It took Blair’s wife and several close allies to get him through the worst of his anguish.  “Come on. Buck up. Buck up. Think of what you’ve got to achieve. You’re the best politician in this country by a mile,” said his friend Peter Mandelson, who himself had survived many a political storm.

Eventually, the embattled Blair did pick himself up but the damage had been done.  One of the most popular politicians in recent UK history had been forever sullied by allying himself with the trigger-happy Texan who permanently marred not just Middle East relations but the foreseeable future of Anglo-American partnerships.

Bjorn Karlman

20 thoughts on “Running On Empty: New Information on Post-Iraq Invasion Blair”

  1. if you do not stand for principle, you will be brought to your knees… or in Blair’s case, on his knees with his nose wedged up Bush’s anus.

  2. Hearing from you brings a smile to my face, my friend. And unfortunately, yours is a factually (and graphically) accurate assessment:)

  3. I remember 2004 in England well. I was working on a Master’s at SOAS at the time and rage against both Bush and Blair and America in general over the war in Iraq was palpable. I think this had something to do with my getting deported when I tried to reenter the country after Christmas break back in God’s country. The home officer said it was because I had failed to get a student visa in my new passport. But we all know Americans don’t need visas to go any where they please. Lies, I say. Damn lies.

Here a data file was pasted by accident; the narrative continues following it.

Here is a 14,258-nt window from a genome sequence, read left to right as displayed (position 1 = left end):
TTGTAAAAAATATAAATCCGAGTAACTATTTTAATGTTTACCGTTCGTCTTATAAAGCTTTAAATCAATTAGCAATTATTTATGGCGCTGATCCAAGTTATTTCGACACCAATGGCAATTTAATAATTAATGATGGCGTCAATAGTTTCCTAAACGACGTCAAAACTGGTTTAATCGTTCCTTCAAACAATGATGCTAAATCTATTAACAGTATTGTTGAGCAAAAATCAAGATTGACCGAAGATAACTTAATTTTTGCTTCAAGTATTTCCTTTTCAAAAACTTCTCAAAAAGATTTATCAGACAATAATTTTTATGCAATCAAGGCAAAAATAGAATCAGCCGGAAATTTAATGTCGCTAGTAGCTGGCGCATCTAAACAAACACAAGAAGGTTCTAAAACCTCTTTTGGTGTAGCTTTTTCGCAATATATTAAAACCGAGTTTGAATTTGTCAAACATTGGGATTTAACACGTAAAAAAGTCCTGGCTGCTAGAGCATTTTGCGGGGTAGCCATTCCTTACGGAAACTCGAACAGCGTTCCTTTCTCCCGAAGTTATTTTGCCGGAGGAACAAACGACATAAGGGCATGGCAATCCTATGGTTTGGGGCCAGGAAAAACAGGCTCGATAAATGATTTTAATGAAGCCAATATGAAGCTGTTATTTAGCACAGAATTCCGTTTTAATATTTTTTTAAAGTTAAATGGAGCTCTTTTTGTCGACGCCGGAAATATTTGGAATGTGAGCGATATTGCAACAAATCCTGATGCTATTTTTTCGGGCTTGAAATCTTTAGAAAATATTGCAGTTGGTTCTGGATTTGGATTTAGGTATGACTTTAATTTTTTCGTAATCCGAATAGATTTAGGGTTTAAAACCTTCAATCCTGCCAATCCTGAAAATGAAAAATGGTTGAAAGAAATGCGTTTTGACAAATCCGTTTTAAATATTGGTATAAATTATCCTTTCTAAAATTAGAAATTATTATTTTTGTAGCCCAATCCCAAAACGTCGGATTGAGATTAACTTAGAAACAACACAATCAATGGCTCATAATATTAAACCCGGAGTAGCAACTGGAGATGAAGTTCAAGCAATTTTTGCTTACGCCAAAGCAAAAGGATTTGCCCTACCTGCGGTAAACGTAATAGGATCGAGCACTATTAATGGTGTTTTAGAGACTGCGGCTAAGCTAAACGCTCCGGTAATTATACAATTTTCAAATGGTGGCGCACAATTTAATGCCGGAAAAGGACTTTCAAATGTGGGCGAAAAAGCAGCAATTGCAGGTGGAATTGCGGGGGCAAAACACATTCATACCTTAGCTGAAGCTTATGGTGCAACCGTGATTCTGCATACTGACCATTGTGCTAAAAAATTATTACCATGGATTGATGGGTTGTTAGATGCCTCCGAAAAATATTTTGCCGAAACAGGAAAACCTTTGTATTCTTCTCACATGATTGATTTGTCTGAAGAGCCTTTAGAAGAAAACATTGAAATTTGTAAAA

4. Sorry about your deportation. But it almost feels like justice after the amount of time I have had to spend in US consulates begging for papers to stick around:)

    And yes, England was a very harsh place for the Yanks in 2004… at least the new President has helped people the world over distinguish between Americans and the unpopular Iraq decision…

  5. In 50 years, we will think all these arguments are very silly. The long term benefit to Iraq will be immeasurable. I do think the basis for the hate of the war for many was the idea that the Bush admin lied to get us into war. I personally think that is about as silly an argument a person could make. I think that the worst lie regarding the war is the idea that the president could even do something like that. It is impossible. The president doesn’t create intelligence, and he isn’t the only person who can see it. Therefore, he couldn’t lie his way into a war…at least…not the way it supposedly happened with Iraq.